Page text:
James and Jaymes, forced off the Fast Forward, are running second, and their first task is to travel an Amsterdam canal by boat. "How cool is this, dude?" James says. "We're going to enjoy the calm before the storm." They're up to the Detour: Back in Time or Organ to Grind. For the former, they need to create a "tableau vivant," as Josh will later put it, of Dutch master Rembrant's famed "The Nightwatch." For the latter, they'll need to dance on the street to the tune of an organ and collect 30 Euro. No prize for guessing which these two go for. "We had our little Chippendales cuffs and collars," Jaymes says, presenting a decision that is greeted with a huge thumbs-up from the judge. Jaymes enthusiastically raises his cash, finishing up with a final 10 Euro "donation." They're sent to the gardens at the Museum Geelvinck for their next clue—and the U Turn.
Back at the airport, Josh and Brent finally arrive in Amsterdam—almost simultaneously with Abbie and Ryan, who are beyond resigned to the fact that the airport-connection gods have again conspired against them. These four now have their own private race going on. Josh: "[Abbie and Ryan] are the only racers we've seen in the last three or four legs." Ryan still isn't worried, taking it as a foregone conclusion that they'll beat the farmers: "They seem resigned to the fact that they've gone as far as they realistically could go," he says, reasoning that even if they are U Turned, they could, in turn, U Turn the Beekmans. Together, they head into the city.
Back at the U Turn, Jaymes and James confront their moment of moral confusion. Throughout the episode they've been discussing what they should do when they get to the U Turn—if they will or will not follow through on the plan to U Turn Abbie and Ryan, whom they consider friends. Ultimately, blood proves thicker than water. "What means the most to me is to go home and take care of my family—I dream about it every night, just coming home and being able to say, 'Don't worry, I got it,'" Jaymes says. "We need it more than you guys do. My parents are more important to me than Abbie and Ryan. I'm sorry."
Having taken a bullet for the rest of the teams, the Chippendales head for the Roadblock: ditch vaulting, a classic challenge, last poorly performed in season 12. "All you need is courage," one of the Dutch women says. And indeed, James makes it across with little difficulty. They're second. Trey and Lexie follow right behind, and Trey similarly has little trouble with the ditch vault. They're third.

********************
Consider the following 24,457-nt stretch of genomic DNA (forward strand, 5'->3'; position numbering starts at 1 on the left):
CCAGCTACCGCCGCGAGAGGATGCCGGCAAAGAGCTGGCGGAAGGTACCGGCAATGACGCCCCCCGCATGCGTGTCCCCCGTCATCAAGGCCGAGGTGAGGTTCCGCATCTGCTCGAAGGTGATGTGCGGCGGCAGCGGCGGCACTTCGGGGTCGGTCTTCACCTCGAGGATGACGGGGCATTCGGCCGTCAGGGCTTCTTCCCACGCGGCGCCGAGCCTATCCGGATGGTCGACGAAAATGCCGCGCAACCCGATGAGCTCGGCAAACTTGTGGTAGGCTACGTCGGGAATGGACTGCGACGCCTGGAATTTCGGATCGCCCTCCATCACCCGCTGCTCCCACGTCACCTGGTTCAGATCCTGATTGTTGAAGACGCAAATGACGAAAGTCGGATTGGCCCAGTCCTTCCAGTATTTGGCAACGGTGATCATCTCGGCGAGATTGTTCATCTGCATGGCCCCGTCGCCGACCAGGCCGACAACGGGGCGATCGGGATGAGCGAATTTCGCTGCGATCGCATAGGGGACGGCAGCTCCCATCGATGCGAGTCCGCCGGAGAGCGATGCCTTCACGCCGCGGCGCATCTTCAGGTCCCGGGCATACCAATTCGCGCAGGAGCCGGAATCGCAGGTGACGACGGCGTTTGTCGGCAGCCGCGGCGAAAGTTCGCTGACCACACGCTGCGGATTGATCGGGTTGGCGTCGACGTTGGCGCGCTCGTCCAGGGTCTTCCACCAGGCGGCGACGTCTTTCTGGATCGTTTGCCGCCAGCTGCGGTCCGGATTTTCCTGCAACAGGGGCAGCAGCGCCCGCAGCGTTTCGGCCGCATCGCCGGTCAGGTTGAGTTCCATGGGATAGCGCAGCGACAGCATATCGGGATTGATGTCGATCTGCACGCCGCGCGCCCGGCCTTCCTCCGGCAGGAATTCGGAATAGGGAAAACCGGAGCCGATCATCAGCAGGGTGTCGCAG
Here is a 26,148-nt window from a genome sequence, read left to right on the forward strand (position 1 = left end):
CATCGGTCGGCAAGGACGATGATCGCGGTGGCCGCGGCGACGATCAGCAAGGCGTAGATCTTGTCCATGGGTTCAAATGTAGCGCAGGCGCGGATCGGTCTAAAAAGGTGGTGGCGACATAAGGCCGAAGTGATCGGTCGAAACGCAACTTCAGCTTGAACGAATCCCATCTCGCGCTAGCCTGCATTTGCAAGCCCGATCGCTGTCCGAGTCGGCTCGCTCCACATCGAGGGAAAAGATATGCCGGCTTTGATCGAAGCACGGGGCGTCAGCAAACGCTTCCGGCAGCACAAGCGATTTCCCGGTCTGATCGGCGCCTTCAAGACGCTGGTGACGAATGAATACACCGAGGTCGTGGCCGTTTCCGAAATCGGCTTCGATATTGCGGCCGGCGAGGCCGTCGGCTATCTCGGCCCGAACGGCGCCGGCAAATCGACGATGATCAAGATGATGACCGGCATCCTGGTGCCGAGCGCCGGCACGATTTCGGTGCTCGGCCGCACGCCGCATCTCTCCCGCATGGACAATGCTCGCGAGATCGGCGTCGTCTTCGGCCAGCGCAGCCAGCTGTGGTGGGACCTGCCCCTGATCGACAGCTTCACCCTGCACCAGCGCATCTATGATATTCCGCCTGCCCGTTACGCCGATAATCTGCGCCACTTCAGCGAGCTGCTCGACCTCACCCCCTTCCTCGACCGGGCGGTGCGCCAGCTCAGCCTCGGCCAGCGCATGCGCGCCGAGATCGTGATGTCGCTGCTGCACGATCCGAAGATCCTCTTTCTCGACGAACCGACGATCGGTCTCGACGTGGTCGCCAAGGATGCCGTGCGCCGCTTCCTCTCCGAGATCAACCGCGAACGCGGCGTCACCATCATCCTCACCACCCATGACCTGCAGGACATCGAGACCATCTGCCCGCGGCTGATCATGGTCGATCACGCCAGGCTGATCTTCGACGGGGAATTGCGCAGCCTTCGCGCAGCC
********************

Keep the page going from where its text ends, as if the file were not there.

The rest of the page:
The trailing two teams do the Rembrandt task together, and then show up to the U Turn mat—where Abbie and Ryan realize that they have to do the Grind the Organ task as well. But instead of U Turning Brent and Josh, they can't U Turn anyone, since Trey and Lexie U Turned the Chippendales, throwing away the second U Turn. It's like a "Survivor" blindside has momentarily been transported to our own, better show. Everyone is stunned, most of all Ryan and Abbie: "If it were Trey and Lexie, we would have been, like, 'Called it,' but [the Chippendales]—it blew us away," she says. Josh is momentarily stunned into almost throwing away their advantage and accompanying Abbie and Ryan to their second task, but Brent talks him out of it: "Somebody has to step on the mat first," he says. "What do you think they're going to say, 'No, you go ahead'?" Josh, grumbling, allows himself to be talked into actually continuing to play the game instead of immediately giving up. Abbie and Ryan, alone, head off for the organ grinder challenge, which seems to conclude with Abbie collapsing in the arms of a sympathetic Dutch woman. "We had a horrid day," Abbie says .
Josh fails to collapse in a muddy heap above the ditch, so they're fourth. He's extremely bummed out that they're the reason Abbie and Ryan are going home, even if it means they're safe. "Would you like me to eliminate you and leave Abbie and Ryan in the race?" asks Phil, as Brent nods vigorously, in that "That's what I've been trying to tell you!" way. This means that Abbie and Ryan are out—basically for making the same decision that the twins made. "We've had a rough three legs," Abbie says. Ryan: "It's not only once in a lifetime—it's once in a hundred lifetimes," Ryan says. Losing two million bucks must feel that way.